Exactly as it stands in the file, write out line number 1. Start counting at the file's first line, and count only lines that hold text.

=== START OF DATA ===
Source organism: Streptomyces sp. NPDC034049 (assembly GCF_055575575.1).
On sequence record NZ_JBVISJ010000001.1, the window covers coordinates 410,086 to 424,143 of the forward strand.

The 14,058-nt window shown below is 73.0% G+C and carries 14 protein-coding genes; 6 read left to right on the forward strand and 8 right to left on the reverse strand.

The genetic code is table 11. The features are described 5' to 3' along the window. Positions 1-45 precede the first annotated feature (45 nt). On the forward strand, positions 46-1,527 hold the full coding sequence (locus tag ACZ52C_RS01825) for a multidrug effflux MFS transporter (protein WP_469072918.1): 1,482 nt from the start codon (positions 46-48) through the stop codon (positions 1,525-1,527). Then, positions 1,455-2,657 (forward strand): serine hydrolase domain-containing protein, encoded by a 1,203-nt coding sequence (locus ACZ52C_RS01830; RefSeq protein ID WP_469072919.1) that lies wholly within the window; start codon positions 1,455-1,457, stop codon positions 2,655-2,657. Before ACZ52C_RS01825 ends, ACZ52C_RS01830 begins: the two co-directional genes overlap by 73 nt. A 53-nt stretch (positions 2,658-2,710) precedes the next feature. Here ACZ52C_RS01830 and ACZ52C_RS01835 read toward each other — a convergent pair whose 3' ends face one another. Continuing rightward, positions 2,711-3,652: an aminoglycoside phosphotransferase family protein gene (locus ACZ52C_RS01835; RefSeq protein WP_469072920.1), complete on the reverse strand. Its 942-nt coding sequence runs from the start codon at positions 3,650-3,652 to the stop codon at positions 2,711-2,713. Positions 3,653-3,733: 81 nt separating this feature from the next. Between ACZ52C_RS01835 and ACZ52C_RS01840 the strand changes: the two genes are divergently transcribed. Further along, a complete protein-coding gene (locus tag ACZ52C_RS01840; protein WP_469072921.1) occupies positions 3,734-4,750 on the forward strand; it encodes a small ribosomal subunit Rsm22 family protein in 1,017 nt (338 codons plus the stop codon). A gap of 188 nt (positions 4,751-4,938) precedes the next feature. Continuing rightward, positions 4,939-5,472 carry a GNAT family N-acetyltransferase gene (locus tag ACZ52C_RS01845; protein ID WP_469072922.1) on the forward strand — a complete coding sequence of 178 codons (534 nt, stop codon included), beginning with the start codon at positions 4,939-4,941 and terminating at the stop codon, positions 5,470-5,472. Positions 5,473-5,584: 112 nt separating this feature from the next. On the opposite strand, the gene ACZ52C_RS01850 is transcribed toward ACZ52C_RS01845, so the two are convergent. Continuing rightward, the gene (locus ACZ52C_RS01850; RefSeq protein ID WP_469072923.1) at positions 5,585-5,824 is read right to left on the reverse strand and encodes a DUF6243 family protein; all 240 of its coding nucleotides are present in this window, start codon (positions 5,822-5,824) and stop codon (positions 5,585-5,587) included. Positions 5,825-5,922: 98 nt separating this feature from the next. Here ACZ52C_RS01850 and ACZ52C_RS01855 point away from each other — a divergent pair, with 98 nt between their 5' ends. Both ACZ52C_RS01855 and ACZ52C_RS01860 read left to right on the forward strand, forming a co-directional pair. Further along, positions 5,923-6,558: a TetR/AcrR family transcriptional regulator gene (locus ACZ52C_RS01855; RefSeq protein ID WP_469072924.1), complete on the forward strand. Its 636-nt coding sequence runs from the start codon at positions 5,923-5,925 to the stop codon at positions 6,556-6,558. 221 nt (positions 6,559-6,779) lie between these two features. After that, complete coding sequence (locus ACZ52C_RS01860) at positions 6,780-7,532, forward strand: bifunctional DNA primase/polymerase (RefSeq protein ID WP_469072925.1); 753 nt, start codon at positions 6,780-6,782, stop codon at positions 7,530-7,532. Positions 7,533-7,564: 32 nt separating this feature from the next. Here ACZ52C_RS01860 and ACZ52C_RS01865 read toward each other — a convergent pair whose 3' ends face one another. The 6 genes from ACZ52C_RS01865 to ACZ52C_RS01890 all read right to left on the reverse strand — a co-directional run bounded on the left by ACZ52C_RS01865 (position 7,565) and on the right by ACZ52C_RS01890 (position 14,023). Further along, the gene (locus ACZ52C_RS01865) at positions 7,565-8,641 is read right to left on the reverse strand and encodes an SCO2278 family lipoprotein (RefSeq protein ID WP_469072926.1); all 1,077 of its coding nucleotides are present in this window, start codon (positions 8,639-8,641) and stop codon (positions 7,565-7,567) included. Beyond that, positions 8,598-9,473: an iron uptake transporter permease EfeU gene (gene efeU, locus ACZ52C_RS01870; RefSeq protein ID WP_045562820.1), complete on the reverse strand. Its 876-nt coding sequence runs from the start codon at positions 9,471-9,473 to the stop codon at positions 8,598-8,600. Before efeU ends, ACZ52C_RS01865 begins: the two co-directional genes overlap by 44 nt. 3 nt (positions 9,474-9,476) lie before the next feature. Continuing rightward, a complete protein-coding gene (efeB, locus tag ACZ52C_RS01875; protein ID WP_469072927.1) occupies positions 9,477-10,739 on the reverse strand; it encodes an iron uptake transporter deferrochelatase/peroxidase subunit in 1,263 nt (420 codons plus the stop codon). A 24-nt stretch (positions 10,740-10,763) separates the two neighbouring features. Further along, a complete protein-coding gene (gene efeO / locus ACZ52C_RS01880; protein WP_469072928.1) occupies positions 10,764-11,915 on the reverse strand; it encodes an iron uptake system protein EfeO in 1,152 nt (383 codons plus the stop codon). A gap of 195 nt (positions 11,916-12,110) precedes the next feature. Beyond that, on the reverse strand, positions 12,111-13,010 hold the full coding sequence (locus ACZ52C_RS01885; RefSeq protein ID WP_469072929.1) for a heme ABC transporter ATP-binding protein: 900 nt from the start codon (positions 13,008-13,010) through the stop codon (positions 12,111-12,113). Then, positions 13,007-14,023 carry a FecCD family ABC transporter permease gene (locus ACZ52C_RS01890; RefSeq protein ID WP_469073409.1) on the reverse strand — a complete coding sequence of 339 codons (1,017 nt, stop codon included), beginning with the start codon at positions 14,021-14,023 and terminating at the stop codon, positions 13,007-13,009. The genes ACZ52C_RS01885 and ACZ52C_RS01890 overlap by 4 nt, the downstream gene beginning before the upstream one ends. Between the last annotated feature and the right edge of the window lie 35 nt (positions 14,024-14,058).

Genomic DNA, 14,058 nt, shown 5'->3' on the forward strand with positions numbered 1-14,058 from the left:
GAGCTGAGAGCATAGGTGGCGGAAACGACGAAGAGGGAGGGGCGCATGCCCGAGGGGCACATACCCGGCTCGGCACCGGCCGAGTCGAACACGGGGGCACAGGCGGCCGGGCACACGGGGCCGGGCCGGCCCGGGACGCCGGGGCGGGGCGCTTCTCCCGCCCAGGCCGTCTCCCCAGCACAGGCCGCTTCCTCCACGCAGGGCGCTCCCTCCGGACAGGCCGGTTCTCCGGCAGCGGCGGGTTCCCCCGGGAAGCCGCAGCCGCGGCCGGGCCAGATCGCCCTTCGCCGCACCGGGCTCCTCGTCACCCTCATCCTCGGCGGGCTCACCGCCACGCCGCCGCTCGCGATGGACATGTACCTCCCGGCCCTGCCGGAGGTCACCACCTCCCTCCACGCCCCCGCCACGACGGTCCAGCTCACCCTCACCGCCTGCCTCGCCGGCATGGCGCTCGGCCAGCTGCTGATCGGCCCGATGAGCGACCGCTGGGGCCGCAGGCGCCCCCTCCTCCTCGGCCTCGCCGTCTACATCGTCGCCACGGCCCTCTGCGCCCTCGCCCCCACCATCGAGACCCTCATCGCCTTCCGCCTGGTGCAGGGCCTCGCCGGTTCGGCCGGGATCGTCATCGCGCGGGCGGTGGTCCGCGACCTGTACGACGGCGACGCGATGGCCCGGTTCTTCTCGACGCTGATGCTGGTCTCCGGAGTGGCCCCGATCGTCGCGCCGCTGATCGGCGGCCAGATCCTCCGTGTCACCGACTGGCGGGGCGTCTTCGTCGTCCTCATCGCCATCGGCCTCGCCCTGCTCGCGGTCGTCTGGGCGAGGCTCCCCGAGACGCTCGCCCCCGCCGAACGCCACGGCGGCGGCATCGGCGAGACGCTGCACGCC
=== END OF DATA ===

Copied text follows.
Source organism: Streptomyces sp. NPDC034049 (assembly GCF_055575575.1).